No, it’s not to my mind all the fakes, although that is a continual problem. Yet another article, this time England’s Travel Weekly indicates.
The article notes that the Sunday Times posted an article that talks about sites where hotels are offering to pay writers for fake reviews. I have heard stories of hotel guests being offered freebies like meals or drinks to write a positive review. But, this is the first time I have heard about ads soliciting fake reviews.
I sense that there is another issue that’s potentially a bigger impediment to online review credibility — generally only the extremes prompt travelers to write.
Speaking from personal experience, and I’m a part-time travel writer, I don’t usually write travel reviews after staying at hotels. It’s not an aversion to the idea, but there are only so many hours in the day, etc.
I know that some travelers are religious about writing reviews of all their hotels. But most people don’t work that way. They write if something is fantastic and they write if something is awful.
Plus, if you read between the lines “fantastic” may have more to do with who they were with at the hotel or one great gesture by an employee. “Awful” can be one employee’s rudeness, getting sick, or having a hotel not upgrade a discount room.
I’ve also noticed that Priceline and other “opaque site” type bookings engender a lot of comments, either from people who are thrilled to get a decent sized room with indoor plumbing for a good price, or from people who don’t read the fine print saying that bedding and views cannot be specified.
Recently, I wrote a review where the hotel was good but not fantastic. But, honestly, the reason I wrote it was because the hotel, an airport Marriott, had so many poor reviews.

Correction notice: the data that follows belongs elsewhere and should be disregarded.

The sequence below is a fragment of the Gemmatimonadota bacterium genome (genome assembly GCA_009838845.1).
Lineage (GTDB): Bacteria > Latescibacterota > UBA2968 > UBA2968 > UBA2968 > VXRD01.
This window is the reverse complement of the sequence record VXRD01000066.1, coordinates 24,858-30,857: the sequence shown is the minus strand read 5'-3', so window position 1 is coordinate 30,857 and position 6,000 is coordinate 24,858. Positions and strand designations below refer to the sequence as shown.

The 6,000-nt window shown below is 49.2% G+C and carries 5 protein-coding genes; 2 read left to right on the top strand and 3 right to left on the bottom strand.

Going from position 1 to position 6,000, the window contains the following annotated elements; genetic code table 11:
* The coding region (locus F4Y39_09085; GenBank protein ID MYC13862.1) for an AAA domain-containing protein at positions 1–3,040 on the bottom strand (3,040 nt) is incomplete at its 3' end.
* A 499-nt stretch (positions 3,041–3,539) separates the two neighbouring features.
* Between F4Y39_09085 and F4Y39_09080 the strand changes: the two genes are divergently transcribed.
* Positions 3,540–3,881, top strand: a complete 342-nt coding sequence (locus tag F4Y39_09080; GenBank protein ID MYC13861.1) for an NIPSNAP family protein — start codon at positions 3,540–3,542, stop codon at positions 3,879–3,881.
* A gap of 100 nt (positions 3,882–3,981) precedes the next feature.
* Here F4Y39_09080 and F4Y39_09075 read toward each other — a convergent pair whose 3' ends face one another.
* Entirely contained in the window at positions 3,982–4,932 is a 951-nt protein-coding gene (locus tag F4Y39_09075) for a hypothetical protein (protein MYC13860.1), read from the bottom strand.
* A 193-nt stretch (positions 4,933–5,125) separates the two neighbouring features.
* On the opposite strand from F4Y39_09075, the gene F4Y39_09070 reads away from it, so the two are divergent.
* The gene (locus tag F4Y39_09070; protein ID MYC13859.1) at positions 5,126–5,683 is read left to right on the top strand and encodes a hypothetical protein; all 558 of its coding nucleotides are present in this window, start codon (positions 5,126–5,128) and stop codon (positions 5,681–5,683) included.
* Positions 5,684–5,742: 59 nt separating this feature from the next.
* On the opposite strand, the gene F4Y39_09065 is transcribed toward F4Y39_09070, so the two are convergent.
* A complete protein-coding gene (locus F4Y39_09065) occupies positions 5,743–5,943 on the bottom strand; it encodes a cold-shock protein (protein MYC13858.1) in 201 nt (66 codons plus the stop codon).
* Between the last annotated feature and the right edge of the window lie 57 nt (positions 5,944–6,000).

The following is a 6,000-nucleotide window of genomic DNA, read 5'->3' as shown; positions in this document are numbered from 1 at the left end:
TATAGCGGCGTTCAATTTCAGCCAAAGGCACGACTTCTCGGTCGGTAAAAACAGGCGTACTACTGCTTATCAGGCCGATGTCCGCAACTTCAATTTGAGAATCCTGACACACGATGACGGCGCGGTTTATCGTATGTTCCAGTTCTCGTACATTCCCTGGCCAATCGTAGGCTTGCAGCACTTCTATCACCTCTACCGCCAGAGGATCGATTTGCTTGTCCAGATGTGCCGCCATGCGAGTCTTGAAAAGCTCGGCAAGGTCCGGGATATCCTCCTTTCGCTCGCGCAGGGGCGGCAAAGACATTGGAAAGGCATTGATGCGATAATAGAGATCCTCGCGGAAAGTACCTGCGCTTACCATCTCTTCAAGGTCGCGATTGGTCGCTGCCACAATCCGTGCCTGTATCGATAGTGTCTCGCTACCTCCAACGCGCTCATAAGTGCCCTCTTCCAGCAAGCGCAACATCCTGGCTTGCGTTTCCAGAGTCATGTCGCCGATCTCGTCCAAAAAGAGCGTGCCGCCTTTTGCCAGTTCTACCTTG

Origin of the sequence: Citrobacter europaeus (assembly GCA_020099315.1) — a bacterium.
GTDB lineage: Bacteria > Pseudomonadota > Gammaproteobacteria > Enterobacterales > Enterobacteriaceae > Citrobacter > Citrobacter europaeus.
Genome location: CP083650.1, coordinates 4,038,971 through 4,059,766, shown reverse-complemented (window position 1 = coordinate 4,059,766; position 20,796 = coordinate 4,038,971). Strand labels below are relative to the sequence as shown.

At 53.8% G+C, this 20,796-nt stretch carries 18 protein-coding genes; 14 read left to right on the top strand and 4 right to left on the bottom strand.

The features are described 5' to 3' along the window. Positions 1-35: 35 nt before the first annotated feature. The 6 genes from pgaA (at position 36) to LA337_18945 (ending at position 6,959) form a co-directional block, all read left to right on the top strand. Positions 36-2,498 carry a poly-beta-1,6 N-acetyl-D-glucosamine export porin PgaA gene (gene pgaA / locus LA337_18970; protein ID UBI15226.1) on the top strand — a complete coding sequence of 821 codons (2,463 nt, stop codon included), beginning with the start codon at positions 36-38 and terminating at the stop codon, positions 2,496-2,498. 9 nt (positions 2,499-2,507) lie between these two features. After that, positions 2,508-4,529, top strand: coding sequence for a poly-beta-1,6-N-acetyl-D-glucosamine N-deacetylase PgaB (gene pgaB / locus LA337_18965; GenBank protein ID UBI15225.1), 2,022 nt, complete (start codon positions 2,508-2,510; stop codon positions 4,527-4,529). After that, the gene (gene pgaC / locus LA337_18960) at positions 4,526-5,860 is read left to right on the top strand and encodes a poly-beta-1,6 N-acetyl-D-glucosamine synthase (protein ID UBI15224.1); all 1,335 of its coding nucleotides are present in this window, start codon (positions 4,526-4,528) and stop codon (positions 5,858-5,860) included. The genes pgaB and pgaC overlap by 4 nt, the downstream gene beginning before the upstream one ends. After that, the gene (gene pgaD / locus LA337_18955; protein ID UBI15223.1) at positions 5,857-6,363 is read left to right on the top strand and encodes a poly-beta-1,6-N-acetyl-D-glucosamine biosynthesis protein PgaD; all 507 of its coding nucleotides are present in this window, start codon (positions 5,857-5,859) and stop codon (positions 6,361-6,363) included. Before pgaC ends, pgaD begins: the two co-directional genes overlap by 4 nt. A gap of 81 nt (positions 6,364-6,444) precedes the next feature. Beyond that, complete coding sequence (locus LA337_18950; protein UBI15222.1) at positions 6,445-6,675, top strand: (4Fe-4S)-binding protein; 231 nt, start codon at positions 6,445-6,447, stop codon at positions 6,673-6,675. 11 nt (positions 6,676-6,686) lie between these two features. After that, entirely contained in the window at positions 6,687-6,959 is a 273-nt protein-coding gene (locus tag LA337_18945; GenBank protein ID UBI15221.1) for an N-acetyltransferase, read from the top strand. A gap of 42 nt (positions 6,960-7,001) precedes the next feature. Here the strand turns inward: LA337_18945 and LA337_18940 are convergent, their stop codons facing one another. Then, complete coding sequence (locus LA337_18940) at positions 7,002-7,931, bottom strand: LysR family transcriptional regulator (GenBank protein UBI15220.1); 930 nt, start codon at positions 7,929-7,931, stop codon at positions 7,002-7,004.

I wanted to simply add a positive opinion. “Yes, it is an older property and the bathrooms aren’t big,” I wrote, “But the staff was nice, the rooms were perfectly comfortable and the bedding was new.” I concluded, “Travelers with an early or late flight would have a decent stay at a relatively reasonable price.”
My sense is that Tripadvisor realizes the problem too. Because they have been sending me regular emails since, telling me how many people have read the review, how many think it is “helpful,” etc., informing me that if I keep writing I will be a higher level contributor.
As far as combating the problem, Tripadvisor and other sites would say that people just need to start writing more reviews to help their fellow travelers and themselves — that is essentially free labor.
Failing that, my advice is simply that as much as possible, take aggregate opinions over individual reviews and try to read between the lines. In addition, get opinions from multiple sources. If you have a travel agent, ask them if they have any special resources. (Some travel agents, for example, use Star Service, which is still opinionated since it’s written by individuals, but they are paid and assigned the reviews.)
Consider that even in the age of seemingly unlimited user-generated content, look at actual professionally written guidebooks. Finally, if you really are just looking for a clean, comfortable room, remember such rooms don’t usually inspire rants or raves.